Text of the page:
Low-income groups, people of color at higher risk of serious COVID-19 illness

People of color and those from low-income households face a higher risk of developing a severe case of COVID-19 if infected with the new coronavirus, a Kaiser Family Foundation report shows.

The report builds on an earlier analysis of data from the CDC's 2018 Behavioral Risk Factor Surveillance System, which estimated the total number of adults nationwide who have a higher risk of serious illness if they are infected with coronavirus.

For the current report, Kaiser broke the data down by race/ethnicity and household income. They defined adults at higher risk of serious COVID-19 illness as those between the ages of 18 and 64 with heart disease, chronic obstructive pulmonary disease, uncontrolled asthma, diabetes or a body mass index greater than 40, all risk factors identified by the CDC.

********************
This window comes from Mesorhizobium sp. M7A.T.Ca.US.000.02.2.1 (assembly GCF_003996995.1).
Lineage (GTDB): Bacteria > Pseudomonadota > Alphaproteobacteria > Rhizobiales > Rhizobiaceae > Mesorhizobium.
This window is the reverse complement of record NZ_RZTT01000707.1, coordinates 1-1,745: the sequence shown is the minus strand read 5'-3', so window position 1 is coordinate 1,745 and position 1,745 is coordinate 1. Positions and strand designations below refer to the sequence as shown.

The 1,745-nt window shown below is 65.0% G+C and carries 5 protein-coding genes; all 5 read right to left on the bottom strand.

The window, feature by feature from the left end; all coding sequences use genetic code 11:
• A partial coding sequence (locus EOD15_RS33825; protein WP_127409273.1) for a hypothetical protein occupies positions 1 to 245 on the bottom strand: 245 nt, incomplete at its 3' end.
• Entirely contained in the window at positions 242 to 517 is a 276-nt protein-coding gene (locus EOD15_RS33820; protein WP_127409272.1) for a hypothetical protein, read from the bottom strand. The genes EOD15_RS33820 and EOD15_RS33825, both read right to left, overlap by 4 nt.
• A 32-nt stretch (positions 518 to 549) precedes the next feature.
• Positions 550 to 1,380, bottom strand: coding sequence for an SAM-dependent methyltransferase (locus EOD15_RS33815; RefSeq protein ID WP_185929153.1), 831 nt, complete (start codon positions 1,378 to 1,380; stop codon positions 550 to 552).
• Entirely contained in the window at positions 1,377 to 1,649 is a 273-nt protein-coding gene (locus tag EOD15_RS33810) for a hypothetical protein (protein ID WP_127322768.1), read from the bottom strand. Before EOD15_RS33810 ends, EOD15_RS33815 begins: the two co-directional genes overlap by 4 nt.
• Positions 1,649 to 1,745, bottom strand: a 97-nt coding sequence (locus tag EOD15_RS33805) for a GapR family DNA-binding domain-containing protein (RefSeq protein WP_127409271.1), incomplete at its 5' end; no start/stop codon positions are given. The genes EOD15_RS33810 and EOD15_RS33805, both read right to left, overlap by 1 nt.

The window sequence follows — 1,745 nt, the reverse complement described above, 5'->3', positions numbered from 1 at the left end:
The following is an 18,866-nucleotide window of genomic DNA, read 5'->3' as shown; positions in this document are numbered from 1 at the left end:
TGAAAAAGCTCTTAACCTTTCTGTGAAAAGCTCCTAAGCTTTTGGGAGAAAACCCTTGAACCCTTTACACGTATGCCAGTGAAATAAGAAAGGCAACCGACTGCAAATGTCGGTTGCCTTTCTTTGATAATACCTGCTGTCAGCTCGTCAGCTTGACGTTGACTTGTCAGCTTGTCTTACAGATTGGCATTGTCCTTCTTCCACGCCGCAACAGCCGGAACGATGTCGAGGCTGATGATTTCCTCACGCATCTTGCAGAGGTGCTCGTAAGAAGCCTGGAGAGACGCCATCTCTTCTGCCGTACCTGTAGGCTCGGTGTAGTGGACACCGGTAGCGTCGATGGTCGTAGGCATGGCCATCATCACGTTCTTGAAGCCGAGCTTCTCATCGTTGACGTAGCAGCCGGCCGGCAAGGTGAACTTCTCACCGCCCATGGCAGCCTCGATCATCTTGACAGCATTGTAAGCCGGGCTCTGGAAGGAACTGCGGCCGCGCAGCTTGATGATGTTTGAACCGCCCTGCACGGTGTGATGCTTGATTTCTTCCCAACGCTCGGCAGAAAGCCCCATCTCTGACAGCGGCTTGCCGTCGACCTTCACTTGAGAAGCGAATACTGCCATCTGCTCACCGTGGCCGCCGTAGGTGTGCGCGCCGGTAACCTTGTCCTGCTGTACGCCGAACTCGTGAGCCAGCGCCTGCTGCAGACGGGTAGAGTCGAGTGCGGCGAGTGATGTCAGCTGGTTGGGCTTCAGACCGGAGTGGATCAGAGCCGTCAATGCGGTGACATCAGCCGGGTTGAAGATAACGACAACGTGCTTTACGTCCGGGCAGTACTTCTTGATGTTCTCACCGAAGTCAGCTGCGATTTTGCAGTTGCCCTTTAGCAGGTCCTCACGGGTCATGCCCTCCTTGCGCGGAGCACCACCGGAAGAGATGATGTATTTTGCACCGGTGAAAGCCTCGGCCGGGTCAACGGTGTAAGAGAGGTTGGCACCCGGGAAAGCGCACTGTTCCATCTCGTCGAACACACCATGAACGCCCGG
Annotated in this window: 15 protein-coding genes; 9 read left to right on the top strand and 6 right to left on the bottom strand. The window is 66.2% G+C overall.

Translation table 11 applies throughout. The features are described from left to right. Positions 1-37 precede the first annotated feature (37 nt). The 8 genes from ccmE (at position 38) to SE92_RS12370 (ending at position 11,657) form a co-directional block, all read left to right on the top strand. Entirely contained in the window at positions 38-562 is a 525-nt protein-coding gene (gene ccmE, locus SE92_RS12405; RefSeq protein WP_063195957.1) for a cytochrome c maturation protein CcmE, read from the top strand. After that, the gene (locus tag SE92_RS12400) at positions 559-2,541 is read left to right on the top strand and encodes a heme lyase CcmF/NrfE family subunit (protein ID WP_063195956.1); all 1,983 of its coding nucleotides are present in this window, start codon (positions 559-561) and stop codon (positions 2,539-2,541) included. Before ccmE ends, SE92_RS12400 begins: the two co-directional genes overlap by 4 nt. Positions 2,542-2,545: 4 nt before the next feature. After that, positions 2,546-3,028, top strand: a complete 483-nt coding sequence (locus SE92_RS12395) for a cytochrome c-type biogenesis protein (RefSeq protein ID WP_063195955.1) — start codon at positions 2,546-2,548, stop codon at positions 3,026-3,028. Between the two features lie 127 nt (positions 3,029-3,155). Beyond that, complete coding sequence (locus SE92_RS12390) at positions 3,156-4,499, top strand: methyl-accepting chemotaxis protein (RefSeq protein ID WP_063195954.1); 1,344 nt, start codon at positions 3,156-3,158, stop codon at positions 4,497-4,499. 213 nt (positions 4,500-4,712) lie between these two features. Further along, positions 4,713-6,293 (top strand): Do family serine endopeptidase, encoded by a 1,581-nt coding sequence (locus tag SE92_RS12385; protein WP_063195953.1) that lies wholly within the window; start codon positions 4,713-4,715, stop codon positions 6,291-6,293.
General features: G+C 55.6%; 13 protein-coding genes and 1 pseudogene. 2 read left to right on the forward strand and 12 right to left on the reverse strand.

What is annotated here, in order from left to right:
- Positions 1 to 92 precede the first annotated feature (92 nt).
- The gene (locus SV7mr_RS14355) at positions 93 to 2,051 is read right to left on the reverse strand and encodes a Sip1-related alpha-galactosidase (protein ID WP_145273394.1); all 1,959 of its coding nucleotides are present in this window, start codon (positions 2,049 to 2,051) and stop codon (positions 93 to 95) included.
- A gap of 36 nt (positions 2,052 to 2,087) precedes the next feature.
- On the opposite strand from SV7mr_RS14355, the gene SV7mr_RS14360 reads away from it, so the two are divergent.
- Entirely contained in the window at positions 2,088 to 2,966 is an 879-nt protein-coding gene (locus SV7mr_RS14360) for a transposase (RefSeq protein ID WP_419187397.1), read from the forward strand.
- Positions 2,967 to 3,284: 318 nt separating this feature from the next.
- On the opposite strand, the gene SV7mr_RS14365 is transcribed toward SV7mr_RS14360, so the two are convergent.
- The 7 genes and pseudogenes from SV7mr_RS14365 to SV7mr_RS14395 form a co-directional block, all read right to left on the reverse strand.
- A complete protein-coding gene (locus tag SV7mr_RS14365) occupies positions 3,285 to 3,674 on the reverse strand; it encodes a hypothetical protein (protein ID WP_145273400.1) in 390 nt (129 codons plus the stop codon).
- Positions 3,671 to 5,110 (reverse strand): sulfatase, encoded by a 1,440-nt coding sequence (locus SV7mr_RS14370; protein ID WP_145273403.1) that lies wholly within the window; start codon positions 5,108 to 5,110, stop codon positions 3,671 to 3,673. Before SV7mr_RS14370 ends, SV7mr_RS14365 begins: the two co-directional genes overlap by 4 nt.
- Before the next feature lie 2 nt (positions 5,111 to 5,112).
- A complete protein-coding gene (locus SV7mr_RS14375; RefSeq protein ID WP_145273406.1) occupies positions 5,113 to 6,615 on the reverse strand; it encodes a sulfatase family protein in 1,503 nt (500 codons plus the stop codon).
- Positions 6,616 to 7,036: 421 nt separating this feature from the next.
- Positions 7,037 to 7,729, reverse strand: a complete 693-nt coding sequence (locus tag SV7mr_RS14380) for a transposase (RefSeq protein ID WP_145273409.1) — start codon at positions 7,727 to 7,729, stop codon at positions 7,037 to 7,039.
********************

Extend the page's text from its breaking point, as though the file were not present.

They found 34 percent of American Indian/Alaska native adults and 27 percent of black adults are at higher risk of serious COVID-19 illness, compared to 21 percent of their white counterparts. Twenty percent of Hispanic adults were also at higher risk for the disease.

The report also shows 35 percent of U.S. adults with household incomes below $15,000 are at higher risk of serious illness if infected with coronavirus, compared to about 16 percent of adults with household incomes greater than $50,000.

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